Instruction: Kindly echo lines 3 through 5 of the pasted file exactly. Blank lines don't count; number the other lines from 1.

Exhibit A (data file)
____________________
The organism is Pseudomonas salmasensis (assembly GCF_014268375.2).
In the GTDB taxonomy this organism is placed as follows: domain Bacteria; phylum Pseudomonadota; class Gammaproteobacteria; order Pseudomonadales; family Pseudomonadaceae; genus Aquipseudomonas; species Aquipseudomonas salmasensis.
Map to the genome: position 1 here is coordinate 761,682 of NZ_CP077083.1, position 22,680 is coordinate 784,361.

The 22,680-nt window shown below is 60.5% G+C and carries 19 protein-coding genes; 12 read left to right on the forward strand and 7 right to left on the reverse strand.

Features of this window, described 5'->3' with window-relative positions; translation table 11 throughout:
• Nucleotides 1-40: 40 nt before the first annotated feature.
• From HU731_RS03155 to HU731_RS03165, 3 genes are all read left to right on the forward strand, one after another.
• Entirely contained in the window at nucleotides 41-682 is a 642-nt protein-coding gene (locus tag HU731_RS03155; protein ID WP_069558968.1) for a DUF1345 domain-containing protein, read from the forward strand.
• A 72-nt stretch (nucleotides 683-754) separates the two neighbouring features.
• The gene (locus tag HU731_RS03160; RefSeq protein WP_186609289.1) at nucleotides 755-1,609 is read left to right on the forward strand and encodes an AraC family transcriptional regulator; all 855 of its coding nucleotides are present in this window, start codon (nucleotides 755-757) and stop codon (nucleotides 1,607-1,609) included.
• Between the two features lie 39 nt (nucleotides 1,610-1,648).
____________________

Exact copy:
Map to the genome: position 1 here is coordinate 761,682 of NZ_CP077083.1, position 22,680 is coordinate 784,361.

The 22,680-nt window shown below is 60.5% G+C and carries 19 protein-coding genes; 12 read left to right on the forward strand and 7 right to left on the reverse strand.

Features of this window, described 5'->3' with window-relative positions; translation table 11 throughout: